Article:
Preparing for your appointment

By Mayo Clinic Staff

Symptoms of sick sinus syndrome, if present at all, may be so mild that you don't realize they're cause for concern. For this reason, sick sinus condition may not be diagnosed until it's in an advanced stage, when the risk of complications is greater. Call your family doctor or general practitioner if you have symptoms of sick sinus syndrome. In some cases when you call to set up an appointment, you may be referred to a doctor who specializes in the diagnosis and treatment of heart conditions (cardiologist).

Here's some information to help you prepare for your appointment.

What you can do

  • Find out if you need to follow any pre-appointment restrictions, such as changing your activity level or your diet to prepare for diagnostic tests.
  • Write down any symptoms you've been experiencing, and for how long.
  • Write down key personal information, including any major stresses or recent changes in your life.
  • Make a list of your key medical information, including other medical problems for which you've recently been treated and the names of any medications you're taking, including over-the-counter medications, vitamins and supplements.
  • Find a family member or friend who can come with you to the appointment, if possible. Someone who accompanies you can help remember what the doctor says.
  • Write down the questions you want to be sure to ask your doctor.

For sick sinus syndrome, some basic questions to ask your doctor include:

  • What is likely causing my symptoms?
  • Are there any other possible causes for these symptoms?
  • What kinds of tests do I need?
  • What treatment approach do you recommend?
  • If you're recommending a pacemaker implantation, what's involved in the procedure?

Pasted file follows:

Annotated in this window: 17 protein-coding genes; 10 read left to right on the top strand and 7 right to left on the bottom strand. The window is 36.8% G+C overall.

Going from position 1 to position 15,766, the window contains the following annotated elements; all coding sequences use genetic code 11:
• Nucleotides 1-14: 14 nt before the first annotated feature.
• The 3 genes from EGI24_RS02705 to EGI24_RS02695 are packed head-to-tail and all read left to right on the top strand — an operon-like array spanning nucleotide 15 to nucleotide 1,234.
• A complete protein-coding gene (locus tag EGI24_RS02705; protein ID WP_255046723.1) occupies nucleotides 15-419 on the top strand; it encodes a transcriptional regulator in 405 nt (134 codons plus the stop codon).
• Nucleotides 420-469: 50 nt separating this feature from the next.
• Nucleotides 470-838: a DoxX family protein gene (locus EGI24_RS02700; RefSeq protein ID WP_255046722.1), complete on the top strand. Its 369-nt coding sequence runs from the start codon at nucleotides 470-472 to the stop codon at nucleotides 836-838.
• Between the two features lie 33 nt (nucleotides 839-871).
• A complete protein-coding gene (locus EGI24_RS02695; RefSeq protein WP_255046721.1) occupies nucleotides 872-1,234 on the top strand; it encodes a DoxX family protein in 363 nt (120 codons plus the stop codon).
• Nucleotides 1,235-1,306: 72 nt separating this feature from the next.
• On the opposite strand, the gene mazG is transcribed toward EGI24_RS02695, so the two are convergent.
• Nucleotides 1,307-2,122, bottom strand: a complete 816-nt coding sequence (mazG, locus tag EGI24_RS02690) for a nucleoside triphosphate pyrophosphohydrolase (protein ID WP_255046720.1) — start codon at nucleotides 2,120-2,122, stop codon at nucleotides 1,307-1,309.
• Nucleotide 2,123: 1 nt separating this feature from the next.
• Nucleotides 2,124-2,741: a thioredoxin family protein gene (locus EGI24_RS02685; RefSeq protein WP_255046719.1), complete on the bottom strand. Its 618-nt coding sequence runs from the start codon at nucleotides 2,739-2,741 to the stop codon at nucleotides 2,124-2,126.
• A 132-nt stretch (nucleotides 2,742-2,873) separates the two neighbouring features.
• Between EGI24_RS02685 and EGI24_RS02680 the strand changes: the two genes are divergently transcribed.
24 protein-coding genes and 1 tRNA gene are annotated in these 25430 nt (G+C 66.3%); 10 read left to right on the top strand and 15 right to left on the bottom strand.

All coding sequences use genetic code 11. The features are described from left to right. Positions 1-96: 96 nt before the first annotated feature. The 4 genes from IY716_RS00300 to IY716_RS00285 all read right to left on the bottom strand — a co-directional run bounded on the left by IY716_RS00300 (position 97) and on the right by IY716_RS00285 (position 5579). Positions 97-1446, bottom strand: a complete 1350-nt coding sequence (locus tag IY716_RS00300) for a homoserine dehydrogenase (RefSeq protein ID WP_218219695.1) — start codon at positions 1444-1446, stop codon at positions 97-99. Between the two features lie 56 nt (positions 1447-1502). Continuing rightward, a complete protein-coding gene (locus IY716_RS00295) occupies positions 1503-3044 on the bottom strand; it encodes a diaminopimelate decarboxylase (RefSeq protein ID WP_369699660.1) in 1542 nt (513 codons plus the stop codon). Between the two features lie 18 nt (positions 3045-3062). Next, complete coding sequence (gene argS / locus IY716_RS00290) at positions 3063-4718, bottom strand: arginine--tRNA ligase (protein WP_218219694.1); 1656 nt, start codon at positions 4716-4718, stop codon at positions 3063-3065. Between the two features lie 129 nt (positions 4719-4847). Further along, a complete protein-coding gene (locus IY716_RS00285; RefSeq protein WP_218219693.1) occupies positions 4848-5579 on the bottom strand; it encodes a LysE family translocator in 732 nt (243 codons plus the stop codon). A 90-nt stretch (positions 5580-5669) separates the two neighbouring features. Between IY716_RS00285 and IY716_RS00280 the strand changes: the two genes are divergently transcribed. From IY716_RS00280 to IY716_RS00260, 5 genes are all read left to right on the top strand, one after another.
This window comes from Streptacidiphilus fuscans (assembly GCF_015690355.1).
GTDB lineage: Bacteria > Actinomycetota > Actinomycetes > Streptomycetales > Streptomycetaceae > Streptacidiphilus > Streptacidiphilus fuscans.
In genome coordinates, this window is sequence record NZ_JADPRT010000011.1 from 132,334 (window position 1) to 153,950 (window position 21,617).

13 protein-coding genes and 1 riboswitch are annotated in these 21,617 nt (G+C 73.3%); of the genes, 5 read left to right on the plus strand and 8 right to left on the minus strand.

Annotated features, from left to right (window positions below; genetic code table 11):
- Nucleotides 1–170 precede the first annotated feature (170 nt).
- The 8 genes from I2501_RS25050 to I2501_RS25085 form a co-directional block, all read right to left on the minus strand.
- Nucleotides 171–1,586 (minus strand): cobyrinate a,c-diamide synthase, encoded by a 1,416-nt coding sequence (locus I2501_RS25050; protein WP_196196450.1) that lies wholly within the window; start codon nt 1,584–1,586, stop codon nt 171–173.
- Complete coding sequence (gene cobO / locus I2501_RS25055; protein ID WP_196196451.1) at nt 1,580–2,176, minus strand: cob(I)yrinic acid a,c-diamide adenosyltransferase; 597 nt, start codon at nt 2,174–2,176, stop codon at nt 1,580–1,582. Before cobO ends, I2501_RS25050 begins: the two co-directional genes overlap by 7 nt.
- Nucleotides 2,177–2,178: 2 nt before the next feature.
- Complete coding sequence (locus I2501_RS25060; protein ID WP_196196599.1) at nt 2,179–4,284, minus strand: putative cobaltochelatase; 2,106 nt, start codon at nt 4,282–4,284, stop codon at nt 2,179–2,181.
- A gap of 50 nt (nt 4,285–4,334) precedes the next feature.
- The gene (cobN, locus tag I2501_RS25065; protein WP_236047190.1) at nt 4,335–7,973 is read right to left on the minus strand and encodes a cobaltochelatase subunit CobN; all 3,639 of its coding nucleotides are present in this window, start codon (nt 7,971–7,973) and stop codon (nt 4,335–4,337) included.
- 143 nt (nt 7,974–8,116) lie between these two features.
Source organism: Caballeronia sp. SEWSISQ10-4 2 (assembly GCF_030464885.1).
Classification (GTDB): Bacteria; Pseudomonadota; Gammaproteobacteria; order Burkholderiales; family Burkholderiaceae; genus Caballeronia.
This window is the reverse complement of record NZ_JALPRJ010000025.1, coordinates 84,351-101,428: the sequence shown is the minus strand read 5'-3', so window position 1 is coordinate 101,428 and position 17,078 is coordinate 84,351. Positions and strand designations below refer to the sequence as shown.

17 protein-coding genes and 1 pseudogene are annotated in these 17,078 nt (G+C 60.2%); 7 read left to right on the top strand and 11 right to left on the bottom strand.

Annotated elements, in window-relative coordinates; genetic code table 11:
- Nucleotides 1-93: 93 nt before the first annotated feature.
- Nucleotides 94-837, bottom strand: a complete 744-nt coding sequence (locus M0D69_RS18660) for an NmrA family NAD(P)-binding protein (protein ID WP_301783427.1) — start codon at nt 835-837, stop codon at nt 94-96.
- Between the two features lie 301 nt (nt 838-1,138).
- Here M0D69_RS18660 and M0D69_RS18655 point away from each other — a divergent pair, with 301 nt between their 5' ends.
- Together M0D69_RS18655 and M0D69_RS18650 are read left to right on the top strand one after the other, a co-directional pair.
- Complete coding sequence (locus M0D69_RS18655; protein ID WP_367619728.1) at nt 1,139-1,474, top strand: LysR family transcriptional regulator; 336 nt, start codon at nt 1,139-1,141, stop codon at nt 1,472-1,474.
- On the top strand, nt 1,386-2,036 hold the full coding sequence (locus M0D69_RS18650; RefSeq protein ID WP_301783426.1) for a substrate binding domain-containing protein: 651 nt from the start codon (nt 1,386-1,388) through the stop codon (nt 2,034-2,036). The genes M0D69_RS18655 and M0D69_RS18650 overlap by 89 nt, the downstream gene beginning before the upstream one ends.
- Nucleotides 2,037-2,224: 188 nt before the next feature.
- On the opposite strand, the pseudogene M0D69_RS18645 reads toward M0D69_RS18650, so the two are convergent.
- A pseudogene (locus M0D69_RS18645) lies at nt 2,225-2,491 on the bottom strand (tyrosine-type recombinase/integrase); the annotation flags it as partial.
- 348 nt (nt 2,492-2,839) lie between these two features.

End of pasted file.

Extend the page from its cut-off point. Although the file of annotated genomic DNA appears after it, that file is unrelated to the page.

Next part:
• Will I need to stay in the hospital?
  • What risks are associated with a pacemaker implantation?
  • What will my recovery from surgery be like?
  • Will I be able to resume normal activity? When?
  • Do you expect a pacemaker will manage my symptoms permanently?
  • Will I need additional surgery to maintain or, eventually, replace my pacemaker?
  • Will I need any additional treatment for my condition?
  • How will you monitor my health long term?
  • I'm also being treated for another health problem. Will I need to change the treatments I'm using to manage that condition?
  • Should my children or other close relatives be screened for heart problems?
  • Are there any brochures or other printed material that I can take home with me? What websites do you recommend visiting?

In addition to the questions that you've prepared to ask your doctor, don't hesitate to ask questions during your appointment at any time that you don't understand something.

What to expect from your doctor

Your doctor is likely to ask you a number of questions. Being ready to answer them may reserve time to go over any points you want to talk about in-depth. Your doctor may ask:

  • What are your symptoms?
  • When did you first begin experiencing symptoms?
  • Have your symptoms changed over time? If so, how?
  • Do your symptoms include feeling lightheaded or dizzy?
  • Have you ever fainted?
  • Do you experience rapid, fluttering or pounding heartbeats (palpitations)?
  • Do you experience squeezing, pressure, heaviness, tightness or pain in your chest (angina)?
  • Does exercise or physical exertion make your symptoms worse?
  • Are you aware of any history of heart problems in your family?
  • Are you being treated for any other health conditions?

What you can do in the meantime

While you wait for your appointment, check with your family members to find out if any relatives have been diagnosed with heart problems. Although sick sinus syndrome is rare, the symptoms of this condition mimic those of many other cardiac illnesses. Knowing your family health history will help your doctor plan the right diagnostic tests and treatments based on your individual risks.

If exercise makes your symptoms worse, avoid exercise until you've been seen by your doctor.

May. 20, 2011